Linked List: February 2012

Who Decides What Gets Sold in the Bookstore? 

Seth Godin:

I just found out that Apple is rejecting my new manifesto Stop Stealing Dreams and won’t carry it in their store because inside the manifesto are links to buy the books I mention in the bibliography.

Quoting here from their note to me, rejecting the book: “Multiple links to Amazon store. IE page 35, David Weinberger link.”

And there’s the conflict. We’re heading to a world where there are just a handful of influential bookstores (Amazon, Apple, Nook…) and one by one, the principles of open access are disappearing. Apple, apparently, won’t carry an ebook that contains a link to buy a hardcover book from Amazon.

Would Amazon carry a book that linked each book in the bibliography to the iBookstore? I don’t know, maybe they would. But would Barnes & Noble carry a book that contained coupons to buy additional books at Borders? (Pretend Borders is still in business.) Why not link to iBookstore versions of the books from the iBooks edition?

Keep in mind that Apple isn’t blocking Godin’s book from being read in iBooks — they’re simply not selling it in their e-book store.

‘Fabricado no Brasil’ 

Apple is now selling Brazilian-assembled iPhones in Brazil.

Verisign Seizes .com Domain Registered via Foreign Registrar on Behalf of US Authorities 

Mark Jeftovic, writing on the EasyDNS blog:

But at the end of the day what has happened is that US law (in fact, Maryland state law) as been imposed on a .com domain operating outside the USA, which is the subtext we were very worried about when we commented on SOPA. Even though SOPA is currently in limbo, the reality that US law can now be asserted over all domains registered under .com, .net, org, .biz and maybe .info (Afilias is headquartered in Ireland by operates out of the US).

This is no longer a doom-and-gloom theory by some guy in a tin foil hat. It just happened.

This is just awful.

New ‘MLB at Bat’ App Is Available 

Clayton Morris has the details on the various subscription levels available. So great.

Peter Weyland at TED 2023 


A TEDTalk from the future as envisioned by Prometheus director Ridley Scott.

‘Be Fair to the Truth’ 

From NPR’s new Ethics Handbook:

At all times, we report for our readers and listeners, not our sources. So our primary consideration when presenting the news is that we are fair to the truth. If our sources try to mislead us or put a false spin on the information they give us, we tell our audience. If the balance of evidence in a matter of controversy weighs heavily on one side, we acknowledge it in our reports. We strive to give our audience confidence that all sides have been considered and represented fairly.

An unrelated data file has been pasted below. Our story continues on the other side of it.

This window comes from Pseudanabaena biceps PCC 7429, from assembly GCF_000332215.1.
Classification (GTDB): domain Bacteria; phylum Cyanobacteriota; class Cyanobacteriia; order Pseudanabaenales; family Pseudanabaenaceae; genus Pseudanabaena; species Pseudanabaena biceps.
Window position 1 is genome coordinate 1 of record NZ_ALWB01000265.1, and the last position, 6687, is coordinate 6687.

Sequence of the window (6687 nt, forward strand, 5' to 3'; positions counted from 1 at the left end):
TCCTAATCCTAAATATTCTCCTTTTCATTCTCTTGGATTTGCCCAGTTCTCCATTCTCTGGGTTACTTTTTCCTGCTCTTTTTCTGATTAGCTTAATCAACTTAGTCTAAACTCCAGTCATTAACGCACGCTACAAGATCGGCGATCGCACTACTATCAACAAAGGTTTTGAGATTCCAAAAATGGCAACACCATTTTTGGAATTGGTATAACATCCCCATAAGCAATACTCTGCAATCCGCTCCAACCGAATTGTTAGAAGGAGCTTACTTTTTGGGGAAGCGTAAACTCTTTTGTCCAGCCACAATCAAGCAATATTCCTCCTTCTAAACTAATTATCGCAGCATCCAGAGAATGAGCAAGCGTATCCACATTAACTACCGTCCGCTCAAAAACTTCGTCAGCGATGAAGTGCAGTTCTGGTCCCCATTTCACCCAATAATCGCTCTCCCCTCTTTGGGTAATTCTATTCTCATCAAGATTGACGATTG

Jay Rosen:

With these words, NPR commits itself as an organization to avoid the worst excesses of “he said, she said” journalism. It says to itself that a report characterized by false balance is a false report. It introduces a new and potentially powerful concept of fairness: being “fair to the truth,” which as we know is not always evenly distributed among the sides in a public dispute.

Mike Kruzeniski’s Favorite Metro Apps 

Some good UI design on the Windows Phone side, too.

Android Niceties 

“A collection of screenshots encompassing some of the best looking Android apps, and / or apps with interesting user interfaces, hopefully providing some inspiration or insight into Android UI conventions.”

Top-shelf Android UI design is getting better.

AOL/TechCrunch Traffic Plummets 

You know when you flush the toilet, and for a while the water is circling, spiraling downward, and then there’s that moment of silence right before the flush is completed? That’s where AOL/TechCrunch is.

Lenovo Stops Selling Netbooks Online 

Agam Shah, reporting for Computerworld:

Lenovo has stopped selling netbooks through its website and hasn’t decided if it will start selling them again there in the future, the company said on Friday.

The netbook models that were available have sold out and are “not being replaced in the near future,” Lenovo spokesman Ray Gorman said via email. He didn’t say if Lenovo will continue selling netbooks at retail.

Yours truly, three years ago: “Netbooks, Eh?”.

Samsung: ‘We’re Not Doing Very Well in the Tablet Market’ 

Roger Cheng, reporting for CNet from MWC:

Samsung Electronics admitted that its attempt to breach the tablet market has largely been a flop, with one executive offering a sobering summary of its performance. “Honestly, we’re not doing very well in the tablet market,” Hankil Yoon, a product strategy executive for Samsung, said today during a media roundtable here.

Refreshing honesty.

Right Versus Pragmatic 

Marco Arment:

The pragmatic approach is to address the demand.

Google Plus Is ‘a Virtual Ghost Town’ 

Amir Efrati, reporting for the WSJ:

It turns out Google+ is a virtual ghost town compared with the site of rival Facebook Inc., which is preparing for a massive initial public offering. New data from research firm comScore Inc. shows that Google+ users are signing up — but then not doing much there.

Visitors using personal computers spent an average of about three minutes a month on Google+ between September and January, versus six to seven hours on Facebook each month over the same period, according to comScore, which didn’t have data on mobile usage.


MG Siegler adds: “The only people I know that use Google+ regularly are people who work at Google (and Robert Scoble).”

The Little Boy Who Cried ‘Don’t Be Evil’ 

Nick Bilton on Google’s stream of privacy incidents: